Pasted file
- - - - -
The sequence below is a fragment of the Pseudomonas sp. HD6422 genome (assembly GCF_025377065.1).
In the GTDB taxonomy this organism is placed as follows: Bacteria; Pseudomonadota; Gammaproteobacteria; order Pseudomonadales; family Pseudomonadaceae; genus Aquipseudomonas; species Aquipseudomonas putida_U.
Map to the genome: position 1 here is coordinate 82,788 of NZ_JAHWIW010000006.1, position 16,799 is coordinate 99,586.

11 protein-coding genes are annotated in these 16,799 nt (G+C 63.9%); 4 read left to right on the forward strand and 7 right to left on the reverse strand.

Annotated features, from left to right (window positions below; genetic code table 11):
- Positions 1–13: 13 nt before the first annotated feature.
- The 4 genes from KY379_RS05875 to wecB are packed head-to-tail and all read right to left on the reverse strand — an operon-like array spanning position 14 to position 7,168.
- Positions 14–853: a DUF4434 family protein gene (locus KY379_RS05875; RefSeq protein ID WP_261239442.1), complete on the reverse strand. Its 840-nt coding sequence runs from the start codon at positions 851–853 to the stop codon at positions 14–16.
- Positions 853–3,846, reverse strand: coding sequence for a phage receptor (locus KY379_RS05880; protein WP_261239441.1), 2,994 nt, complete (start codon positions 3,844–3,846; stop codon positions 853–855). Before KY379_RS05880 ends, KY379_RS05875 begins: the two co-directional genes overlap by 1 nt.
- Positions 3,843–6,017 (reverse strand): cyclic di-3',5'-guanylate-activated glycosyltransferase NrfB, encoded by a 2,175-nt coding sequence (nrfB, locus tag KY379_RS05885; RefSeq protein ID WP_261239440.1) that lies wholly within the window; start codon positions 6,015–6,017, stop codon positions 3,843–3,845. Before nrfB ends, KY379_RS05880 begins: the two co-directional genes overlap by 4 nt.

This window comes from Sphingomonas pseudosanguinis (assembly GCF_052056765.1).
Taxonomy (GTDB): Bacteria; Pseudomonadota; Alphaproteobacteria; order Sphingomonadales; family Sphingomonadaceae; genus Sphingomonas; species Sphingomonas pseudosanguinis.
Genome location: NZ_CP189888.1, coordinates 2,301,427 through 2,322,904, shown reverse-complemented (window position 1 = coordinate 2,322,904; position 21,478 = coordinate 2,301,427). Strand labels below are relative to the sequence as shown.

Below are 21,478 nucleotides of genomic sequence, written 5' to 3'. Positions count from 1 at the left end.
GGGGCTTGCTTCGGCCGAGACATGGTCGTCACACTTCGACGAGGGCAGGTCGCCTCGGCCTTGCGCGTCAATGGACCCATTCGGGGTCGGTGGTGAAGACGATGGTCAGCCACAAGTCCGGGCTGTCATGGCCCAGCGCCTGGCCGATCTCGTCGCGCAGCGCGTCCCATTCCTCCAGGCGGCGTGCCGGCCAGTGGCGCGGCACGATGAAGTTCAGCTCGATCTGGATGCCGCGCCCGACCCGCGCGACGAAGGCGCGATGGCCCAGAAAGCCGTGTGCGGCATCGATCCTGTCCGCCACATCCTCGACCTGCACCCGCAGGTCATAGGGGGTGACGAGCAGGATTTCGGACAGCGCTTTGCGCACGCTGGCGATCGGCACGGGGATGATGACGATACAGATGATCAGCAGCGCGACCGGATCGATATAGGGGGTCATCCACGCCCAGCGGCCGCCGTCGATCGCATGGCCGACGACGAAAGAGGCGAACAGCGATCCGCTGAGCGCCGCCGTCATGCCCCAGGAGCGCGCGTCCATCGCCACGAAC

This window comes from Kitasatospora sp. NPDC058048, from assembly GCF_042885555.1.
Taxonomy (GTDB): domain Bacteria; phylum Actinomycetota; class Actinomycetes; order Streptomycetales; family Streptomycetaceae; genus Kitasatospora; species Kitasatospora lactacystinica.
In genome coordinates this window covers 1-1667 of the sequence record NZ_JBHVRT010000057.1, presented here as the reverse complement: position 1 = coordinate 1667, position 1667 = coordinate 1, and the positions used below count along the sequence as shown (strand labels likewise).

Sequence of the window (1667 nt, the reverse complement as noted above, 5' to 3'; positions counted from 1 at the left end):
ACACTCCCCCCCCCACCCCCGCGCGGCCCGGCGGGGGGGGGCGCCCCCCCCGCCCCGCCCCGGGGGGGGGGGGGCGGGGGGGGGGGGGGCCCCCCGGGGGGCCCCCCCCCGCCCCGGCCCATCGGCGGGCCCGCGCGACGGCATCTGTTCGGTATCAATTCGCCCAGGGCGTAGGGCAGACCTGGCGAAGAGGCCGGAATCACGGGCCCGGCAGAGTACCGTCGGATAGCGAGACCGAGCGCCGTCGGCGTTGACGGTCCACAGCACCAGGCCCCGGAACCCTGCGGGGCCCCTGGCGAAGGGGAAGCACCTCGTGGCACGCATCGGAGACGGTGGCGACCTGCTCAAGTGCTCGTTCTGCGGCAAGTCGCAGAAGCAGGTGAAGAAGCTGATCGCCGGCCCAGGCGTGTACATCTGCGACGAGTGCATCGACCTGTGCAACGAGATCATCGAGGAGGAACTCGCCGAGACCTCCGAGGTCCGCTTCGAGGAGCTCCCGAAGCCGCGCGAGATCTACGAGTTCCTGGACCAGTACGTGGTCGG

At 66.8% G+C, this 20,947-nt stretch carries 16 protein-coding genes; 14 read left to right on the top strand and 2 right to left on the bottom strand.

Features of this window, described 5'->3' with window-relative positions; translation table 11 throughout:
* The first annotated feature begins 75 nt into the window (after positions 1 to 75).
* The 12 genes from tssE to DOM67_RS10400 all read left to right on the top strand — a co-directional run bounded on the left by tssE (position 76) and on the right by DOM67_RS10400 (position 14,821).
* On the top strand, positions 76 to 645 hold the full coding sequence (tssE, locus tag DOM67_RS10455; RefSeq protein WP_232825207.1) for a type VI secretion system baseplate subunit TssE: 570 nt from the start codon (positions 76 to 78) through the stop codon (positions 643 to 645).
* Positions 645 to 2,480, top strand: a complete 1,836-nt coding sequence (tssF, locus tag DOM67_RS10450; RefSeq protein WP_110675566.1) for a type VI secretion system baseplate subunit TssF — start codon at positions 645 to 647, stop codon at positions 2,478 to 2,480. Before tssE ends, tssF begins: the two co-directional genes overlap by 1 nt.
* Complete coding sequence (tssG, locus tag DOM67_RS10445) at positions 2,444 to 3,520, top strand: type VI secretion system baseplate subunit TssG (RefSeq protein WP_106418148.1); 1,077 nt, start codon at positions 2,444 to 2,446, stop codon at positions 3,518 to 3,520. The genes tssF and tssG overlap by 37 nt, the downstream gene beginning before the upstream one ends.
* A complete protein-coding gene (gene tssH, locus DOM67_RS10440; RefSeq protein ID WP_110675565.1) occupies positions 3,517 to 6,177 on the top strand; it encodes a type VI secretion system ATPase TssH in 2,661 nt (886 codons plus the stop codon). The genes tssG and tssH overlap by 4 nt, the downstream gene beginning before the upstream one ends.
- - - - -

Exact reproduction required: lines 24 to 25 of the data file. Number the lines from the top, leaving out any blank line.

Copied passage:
* The 12 genes from tssE to DOM67_RS10400 all read left to right on the top strand — a co-directional run bounded on the left by tssE (position 76) and on the right by DOM67_RS10400 (position 14,821).
* On the top strand, positions 76 to 645 hold the full coding sequence (tssE, locus tag DOM67_RS10455; RefSeq protein WP_232825207.1) for a type VI secretion system baseplate subunit TssE: 570 nt from the start codon (positions 76 to 78) through the stop codon (positions 643 to 645).